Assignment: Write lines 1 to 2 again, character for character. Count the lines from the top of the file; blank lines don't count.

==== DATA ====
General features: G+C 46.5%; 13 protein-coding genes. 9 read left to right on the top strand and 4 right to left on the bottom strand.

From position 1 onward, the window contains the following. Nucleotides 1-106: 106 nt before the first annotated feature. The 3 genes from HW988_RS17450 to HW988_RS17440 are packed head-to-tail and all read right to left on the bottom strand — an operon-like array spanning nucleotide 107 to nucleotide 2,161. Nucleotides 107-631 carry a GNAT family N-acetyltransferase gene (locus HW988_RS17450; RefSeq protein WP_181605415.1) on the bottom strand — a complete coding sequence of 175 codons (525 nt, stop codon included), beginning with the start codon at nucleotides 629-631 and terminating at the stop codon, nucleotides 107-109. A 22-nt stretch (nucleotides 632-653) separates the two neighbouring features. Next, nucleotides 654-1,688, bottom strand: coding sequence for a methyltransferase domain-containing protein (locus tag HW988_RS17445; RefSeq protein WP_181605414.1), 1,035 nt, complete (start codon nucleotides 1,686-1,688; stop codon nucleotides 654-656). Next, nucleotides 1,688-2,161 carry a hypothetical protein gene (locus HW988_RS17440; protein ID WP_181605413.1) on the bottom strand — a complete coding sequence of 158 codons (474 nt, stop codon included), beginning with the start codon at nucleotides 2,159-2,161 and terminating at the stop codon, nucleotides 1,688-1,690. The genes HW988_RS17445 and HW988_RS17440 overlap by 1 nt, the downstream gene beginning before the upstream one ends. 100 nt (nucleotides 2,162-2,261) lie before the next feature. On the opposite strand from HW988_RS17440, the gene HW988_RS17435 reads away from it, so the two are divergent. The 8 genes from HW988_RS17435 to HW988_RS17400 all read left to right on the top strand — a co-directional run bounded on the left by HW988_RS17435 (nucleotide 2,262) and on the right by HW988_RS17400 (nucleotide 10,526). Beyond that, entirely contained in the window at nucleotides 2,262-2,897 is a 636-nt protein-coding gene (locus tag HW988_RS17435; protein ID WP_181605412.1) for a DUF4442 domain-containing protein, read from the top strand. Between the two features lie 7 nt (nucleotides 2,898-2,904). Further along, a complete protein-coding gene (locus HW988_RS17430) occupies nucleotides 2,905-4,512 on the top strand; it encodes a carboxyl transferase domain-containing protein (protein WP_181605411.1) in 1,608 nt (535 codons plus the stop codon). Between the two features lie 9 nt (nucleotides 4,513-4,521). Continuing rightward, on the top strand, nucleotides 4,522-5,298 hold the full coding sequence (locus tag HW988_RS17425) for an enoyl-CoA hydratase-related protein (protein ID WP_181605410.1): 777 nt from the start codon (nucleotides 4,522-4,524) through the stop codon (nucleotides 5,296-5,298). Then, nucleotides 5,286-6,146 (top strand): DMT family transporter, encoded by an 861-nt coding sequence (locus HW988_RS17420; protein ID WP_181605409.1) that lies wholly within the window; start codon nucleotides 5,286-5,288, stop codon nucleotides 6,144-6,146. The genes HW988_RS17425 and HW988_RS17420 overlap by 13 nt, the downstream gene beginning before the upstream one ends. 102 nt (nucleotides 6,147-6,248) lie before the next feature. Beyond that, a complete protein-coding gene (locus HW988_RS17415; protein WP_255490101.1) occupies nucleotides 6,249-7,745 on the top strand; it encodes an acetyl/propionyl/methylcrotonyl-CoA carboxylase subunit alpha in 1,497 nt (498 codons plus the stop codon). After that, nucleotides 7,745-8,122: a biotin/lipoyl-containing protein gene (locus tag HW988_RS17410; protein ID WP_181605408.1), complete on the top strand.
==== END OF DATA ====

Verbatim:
General features: G+C 46.5%; 13 protein-coding genes. 9 read left to right on the top strand and 4 right to left on the bottom strand.

From position 1 onward, the window contains the following. Nucleotides 1-106: 106 nt before the first annotated feature. The 3 genes from HW988_RS17450 to HW988_RS17440 are packed head-to-tail and all read right to left on the bottom strand — an operon-like array spanning nucleotide 107 to nucleotide 2,161. Nucleotides 107-631 carry a GNAT family N-acetyltransferase gene (locus HW988_RS17450; RefSeq protein WP_181605415.1) on the bottom strand — a complete coding sequence of 175 codons (525 nt, stop codon included), beginning with the start codon at nucleotides 629-631 and terminating at the stop codon, nucleotides 107-109. A 22-nt stretch (nucleotides 632-653) separates the two neighbouring features. Next, nucleotides 654-1,688, bottom strand: coding sequence for a methyltransferase domain-containing protein (locus tag HW988_RS17445; RefSeq protein WP_181605414.1), 1,035 nt, complete (start codon nucleotides 1,686-1,688; stop codon nucleotides 654-656). Next, nucleotides 1,688-2,161 carry a hypothetical protein gene (locus HW988_RS17440; protein ID WP_181605413.1) on the bottom strand — a complete coding sequence of 158 codons (474 nt, stop codon included), beginning with the start codon at nucleotides 2,159-2,161 and terminating at the stop codon, nucleotides 1,688-1,690. The genes HW988_RS17445 and HW988_RS17440 overlap by 1 nt, the downstream gene beginning before the upstream one ends. 100 nt (nucleotides 2,162-2,261) lie before the next feature. On the opposite strand from HW988_RS17440, the gene HW988_RS17435 reads away from it, so the two are divergent. The 8 genes from HW988_RS17435 to HW988_RS17400 all read left to right on the top strand — a co-directional run bounded on the left by HW988_RS17435 (nucleotide 2,262) and on the right by HW988_RS17400 (nucleotide 10,526). Beyond that, entirely contained in the window at nucleotides 2,262-2,897 is a 636-nt protein-coding gene (locus tag HW988_RS17435; protein ID WP_181605412.1) for a DUF4442 domain-containing protein, read from the top strand. Between the two features lie 7 nt (nucleotides 2,898-2,904). Further along, a complete protein-coding gene (locus HW988_RS17430) occupies nucleotides 2,905-4,512 on the top strand; it encodes a carboxyl transferase domain-containing protein (protein WP_181605411.1) in 1,608 nt (535 codons plus the stop codon). Between the two features lie 9 nt (nucleotides 4,513-4,521). Continuing rightward, on the top strand, nucleotides 4,522-5,298 hold the full coding sequence (locus tag HW988_RS17425) for an enoyl-CoA hydratase-related protein (protein ID WP_181605410.1): 777 nt from the start codon (nucleotides 4,522-4,524) through the stop codon (nucleotides 5,296-5,298). Then, nucleotides 5,286-6,146 (top strand): DMT family transporter, encoded by an 861-nt coding sequence (locus HW988_RS17420; protein ID WP_181605409.1) that lies wholly within the window; start codon nucleotides 5,286-5,288, stop codon nucleotides 6,144-6,146. The genes HW988_RS17425 and HW988_RS17420 overlap by 13 nt, the downstream gene beginning before the upstream one ends. 102 nt (nucleotides 6,147-6,248) lie before the next feature. Beyond that, a complete protein-coding gene (locus HW988_RS17415; protein WP_255490101.1) occupies nucleotides 6,249-7,745 on the top strand; it encodes an acetyl/propionyl/methylcrotonyl-CoA carboxylase subunit alpha in 1,497 nt (498 codons plus the stop codon). After that, nucleotides 7,745-8,122: a biotin/lipoyl-containing protein gene (locus tag HW988_RS17410; protein ID WP_181605408.1), complete on the top strand.